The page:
I suspect the details of this case are more complex than most of us, including most of the protesters, and certainly the Chicago Tribune, know. For a large group of people to be so ready to play the race card and accuse our public servants of institutional racism is, indeed, out of proportion. In the original Tribune article, the reporter, predictably, began by harking back to the dark days of our past, relating the lynchings that occured at the Red River Valley Fairgrounds to Miss Cotton's case. This shows their deficit of basic research; most of us (and I hope the self-styled civil rights protesters foremost!) know that one of the most infamous lynchings in American history happened on February 1, 1893, on the site of today's Paris High School campus. After the rally of a white mob at the Lamar County Courthouse, Henry Smith, a black man, was brutally burnt, tortured with hot pokers, and hanged, all in front of an estimated crowd of 10,000 of spectators. Surely if the Tribune reporter had been aware of this heinous crime against humanity, he would have included it to bolster his case; that he did not points to the fact that he does not have a firm grasp on our history, or of the dynamics in Lamar County. I suspect most of those protesters who came from out-of-state are also underinformed. Regardless, though it may well be an example of the failures of the Legislature's policies regarding juvenile delinquency and highlight the truly scandalous state of the Texas Youth Commission, to equate Miss Cotton's case with what happened to Mr. Smith in 1893 is, also, out of proportion.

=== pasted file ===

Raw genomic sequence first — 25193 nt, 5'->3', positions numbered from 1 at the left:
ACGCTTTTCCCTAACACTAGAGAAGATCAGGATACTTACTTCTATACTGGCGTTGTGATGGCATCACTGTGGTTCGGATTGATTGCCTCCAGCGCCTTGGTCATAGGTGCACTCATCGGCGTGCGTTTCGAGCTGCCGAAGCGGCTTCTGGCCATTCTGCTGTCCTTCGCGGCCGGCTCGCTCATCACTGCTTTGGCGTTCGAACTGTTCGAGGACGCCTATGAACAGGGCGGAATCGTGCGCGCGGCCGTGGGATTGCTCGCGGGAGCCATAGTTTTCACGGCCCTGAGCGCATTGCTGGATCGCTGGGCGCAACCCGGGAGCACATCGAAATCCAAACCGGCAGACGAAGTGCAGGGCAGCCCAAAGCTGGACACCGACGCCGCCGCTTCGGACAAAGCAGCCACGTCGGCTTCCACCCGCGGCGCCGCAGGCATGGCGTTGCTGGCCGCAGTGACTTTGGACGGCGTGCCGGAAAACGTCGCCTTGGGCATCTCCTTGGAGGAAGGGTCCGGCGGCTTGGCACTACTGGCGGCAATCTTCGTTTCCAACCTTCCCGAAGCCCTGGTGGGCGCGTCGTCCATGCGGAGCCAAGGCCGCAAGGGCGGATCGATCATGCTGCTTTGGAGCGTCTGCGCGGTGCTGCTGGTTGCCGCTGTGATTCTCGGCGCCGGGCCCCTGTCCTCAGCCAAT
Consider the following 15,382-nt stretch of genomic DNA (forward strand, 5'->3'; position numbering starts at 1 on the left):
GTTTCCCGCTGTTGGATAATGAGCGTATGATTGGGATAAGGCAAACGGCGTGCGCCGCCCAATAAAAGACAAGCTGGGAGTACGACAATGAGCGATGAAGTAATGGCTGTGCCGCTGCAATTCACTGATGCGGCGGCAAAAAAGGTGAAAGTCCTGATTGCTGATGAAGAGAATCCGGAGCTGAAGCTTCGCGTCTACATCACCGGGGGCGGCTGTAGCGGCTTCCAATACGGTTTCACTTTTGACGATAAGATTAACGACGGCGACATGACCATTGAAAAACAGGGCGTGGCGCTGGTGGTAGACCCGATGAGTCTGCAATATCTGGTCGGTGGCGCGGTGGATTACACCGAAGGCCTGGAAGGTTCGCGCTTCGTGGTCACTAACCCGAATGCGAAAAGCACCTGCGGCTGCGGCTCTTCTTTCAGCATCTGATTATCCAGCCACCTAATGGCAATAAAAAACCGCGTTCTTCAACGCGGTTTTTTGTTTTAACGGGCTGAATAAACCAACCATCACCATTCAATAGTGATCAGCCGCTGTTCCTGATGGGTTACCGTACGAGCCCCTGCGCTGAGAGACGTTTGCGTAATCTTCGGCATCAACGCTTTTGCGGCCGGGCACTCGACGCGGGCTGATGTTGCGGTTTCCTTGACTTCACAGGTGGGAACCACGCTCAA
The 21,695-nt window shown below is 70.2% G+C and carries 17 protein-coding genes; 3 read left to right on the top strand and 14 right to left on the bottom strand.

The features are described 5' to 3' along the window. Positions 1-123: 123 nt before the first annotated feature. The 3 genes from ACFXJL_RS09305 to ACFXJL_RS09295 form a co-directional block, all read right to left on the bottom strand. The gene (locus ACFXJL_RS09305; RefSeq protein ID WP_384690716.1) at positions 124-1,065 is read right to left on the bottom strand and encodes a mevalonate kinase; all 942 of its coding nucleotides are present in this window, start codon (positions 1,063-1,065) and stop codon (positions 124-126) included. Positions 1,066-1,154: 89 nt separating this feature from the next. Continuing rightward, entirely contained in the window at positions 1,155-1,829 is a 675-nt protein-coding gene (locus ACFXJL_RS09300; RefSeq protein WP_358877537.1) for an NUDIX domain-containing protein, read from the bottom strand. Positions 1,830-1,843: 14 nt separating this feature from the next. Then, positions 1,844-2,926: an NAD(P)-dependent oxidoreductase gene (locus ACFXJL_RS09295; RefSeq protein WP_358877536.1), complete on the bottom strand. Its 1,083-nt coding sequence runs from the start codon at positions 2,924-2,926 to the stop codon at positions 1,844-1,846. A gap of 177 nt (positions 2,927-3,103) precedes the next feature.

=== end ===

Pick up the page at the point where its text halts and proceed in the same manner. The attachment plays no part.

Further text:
It is my fervent hope that any state or federal review or investigation of Miss Cotton's case will be fair and impartial; likewise, I hope that Miss Cotton is afforded her Constitutionally-mandated right to due process and is able to overcome her personal difficulties, be they state- or family-imposed. But, mostly, I hope reason can reign over Paris, and the majority of Parisians, black and white (and other colors) can agree to make unity and justice their goals, and to proceed together to provide a solid, broad, and diverse education to our children.